If you've read about the Char-grilled Vegetable Couscous I made earlier this week, you will know that the Aubergine I was sent in this week's supermarket order, was E-NOR-MOUS. It only required half (and the smaller "half", at that) for the couscous, which left me with a huge great lump with no home to go to.
I was mentally half prepared for this eventuality, however, as I had already flagged up (just in my mind - although how I can remember these things, when I can't remember names or words I've known for donkey's years, is beyond me) the roasted aubergine dip (whose name is a matter of contention, as you'll see) for occasions such as this.
So, I char-grilled the remainder of the aubergine at the same time as doing the vegetables for the couscous, and put it in the fridge to await a proper recipe.
It seems as though finding a "proper" recipe for Baba Ghanoush is about as easy as finding a "proper" recipe for Cottage Pie. Everybody agrees on three ingredients, which are aubergine, olive oil and lemon juice. After that, it seems like it's open season on ingredients, which is all very confusing. However, having read what felt like a whole bookload of recipes, I settled on one which seemed to show the most promise where flavour is concerned, without being terribly complicated.
However, having read Oliver Thring's treatise on the humble aubergine this morning, I am now wondering whether I made Baba Ghanoush, or its very similar cousin, Mouttabal! It would seem as though the only difference between the two is down to the addition (or not) of Tahini paste. Well, my recipe definitely included Tahini paste, from which I detect that I may very well have made Mouttabal.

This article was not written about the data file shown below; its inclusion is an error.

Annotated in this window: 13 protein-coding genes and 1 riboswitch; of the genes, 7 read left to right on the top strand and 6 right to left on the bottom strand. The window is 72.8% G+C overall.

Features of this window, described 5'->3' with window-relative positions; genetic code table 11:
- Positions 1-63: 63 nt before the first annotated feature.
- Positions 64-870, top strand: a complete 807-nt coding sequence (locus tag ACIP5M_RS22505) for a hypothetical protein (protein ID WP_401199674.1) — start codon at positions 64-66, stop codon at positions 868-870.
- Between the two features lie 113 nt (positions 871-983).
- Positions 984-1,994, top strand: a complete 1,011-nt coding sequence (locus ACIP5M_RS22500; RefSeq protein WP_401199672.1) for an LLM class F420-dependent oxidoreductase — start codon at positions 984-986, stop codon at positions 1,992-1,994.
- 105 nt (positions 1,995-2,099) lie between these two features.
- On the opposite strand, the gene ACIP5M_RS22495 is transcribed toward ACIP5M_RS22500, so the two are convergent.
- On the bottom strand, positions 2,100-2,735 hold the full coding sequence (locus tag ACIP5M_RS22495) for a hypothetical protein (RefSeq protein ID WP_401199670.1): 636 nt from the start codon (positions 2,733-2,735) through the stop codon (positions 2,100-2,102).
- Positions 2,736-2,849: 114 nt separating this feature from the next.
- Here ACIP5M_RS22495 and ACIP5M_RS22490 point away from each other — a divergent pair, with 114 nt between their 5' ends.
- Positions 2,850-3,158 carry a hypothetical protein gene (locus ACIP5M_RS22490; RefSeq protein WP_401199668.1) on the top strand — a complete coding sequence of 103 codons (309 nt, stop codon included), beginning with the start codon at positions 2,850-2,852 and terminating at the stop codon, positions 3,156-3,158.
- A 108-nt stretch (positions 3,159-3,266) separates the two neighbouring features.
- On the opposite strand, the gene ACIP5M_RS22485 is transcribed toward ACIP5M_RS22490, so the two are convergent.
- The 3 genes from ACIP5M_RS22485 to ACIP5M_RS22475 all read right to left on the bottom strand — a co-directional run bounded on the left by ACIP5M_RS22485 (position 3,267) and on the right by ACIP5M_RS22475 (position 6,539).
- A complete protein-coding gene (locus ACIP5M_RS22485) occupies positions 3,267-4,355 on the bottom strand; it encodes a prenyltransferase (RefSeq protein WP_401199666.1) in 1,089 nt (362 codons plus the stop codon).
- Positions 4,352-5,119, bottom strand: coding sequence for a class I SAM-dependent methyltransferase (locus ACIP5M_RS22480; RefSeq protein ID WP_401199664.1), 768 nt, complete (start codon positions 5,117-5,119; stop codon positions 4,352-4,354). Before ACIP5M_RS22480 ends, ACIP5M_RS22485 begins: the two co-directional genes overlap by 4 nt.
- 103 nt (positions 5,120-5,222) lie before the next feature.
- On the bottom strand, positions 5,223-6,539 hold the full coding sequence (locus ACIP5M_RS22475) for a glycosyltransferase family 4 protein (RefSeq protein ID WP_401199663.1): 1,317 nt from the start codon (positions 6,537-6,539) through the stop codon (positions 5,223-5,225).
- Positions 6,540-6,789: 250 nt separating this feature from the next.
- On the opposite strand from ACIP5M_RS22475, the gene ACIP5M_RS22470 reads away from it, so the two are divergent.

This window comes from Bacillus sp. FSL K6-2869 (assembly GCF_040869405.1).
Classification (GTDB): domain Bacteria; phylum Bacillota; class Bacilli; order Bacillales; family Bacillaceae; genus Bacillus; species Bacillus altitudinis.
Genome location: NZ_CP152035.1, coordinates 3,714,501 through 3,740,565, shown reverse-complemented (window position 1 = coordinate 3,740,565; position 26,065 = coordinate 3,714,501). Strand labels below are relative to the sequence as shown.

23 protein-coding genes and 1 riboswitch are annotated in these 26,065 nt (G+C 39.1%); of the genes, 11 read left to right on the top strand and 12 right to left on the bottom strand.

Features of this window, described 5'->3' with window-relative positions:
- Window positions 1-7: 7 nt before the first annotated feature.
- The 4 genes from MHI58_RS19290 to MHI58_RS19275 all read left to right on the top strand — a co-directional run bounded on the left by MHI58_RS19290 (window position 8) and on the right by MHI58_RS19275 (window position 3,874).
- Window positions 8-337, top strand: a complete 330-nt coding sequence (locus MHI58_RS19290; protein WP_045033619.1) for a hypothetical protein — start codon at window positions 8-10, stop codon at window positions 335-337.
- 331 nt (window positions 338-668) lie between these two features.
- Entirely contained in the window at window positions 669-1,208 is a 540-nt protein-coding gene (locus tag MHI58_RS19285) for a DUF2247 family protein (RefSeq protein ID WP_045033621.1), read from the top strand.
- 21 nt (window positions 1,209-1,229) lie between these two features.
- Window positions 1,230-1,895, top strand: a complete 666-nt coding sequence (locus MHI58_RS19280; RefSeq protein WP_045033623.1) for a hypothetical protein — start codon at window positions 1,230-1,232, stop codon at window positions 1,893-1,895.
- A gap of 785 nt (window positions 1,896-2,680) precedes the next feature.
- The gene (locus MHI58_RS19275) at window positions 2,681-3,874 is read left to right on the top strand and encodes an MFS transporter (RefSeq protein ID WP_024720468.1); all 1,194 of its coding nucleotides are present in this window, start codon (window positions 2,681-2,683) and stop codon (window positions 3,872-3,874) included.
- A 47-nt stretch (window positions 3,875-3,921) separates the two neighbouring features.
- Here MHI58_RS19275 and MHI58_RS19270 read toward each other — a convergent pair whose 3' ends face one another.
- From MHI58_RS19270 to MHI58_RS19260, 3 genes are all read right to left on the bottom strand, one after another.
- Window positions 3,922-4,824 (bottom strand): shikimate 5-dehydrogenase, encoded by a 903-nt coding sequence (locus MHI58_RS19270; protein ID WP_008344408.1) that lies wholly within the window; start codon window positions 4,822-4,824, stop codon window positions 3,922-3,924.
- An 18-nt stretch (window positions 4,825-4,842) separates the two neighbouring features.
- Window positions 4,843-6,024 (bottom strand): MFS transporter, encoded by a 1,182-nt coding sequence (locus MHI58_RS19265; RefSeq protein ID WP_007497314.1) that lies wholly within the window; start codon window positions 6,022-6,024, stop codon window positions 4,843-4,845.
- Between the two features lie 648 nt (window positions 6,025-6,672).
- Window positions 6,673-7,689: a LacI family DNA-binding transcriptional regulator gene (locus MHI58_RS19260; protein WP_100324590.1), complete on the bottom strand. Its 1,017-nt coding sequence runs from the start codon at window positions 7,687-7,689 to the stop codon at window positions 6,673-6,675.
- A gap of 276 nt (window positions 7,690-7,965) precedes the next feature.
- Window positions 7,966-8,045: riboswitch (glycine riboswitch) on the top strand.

Either way, it's really rather delicious. I won't claim to have made the best ever and I am sure that if I made it again, I'd change the quantities to those set out below, which I am convinced would result in a more balanced flavour - but it's definitely a "do again".
BABA GHANOUSH or MOUTTABAL (Smoked aubergine dip)
1 aubergine, sliced and char-grilled, then removed from its skin.
half a garlic clove, grated (add more, if you like more garlic)
2 tsp Tahini paste
extra virgin olive oil, as necessary
lemon juice to taste.
1. Take the aubergine flesh and pop it into a food processor capable of reducing it to a paste.
2. Add the garlic, Tahini paste and as much olive oil as is necessary. Blitz to a paste - you might want to add some more oil if it isn't loose enough, but remember you are adding lemon juice next, so don't overdo the oil at this stage.
3. Add a pinch of sea salt and the juice of half a lemon and blitz again.
4. Taste and add more salt, oil or lemon juice, if necessary.
5. The end result should be a light, mousse-like consistency that can be used as a dip or spread onto flatbreads.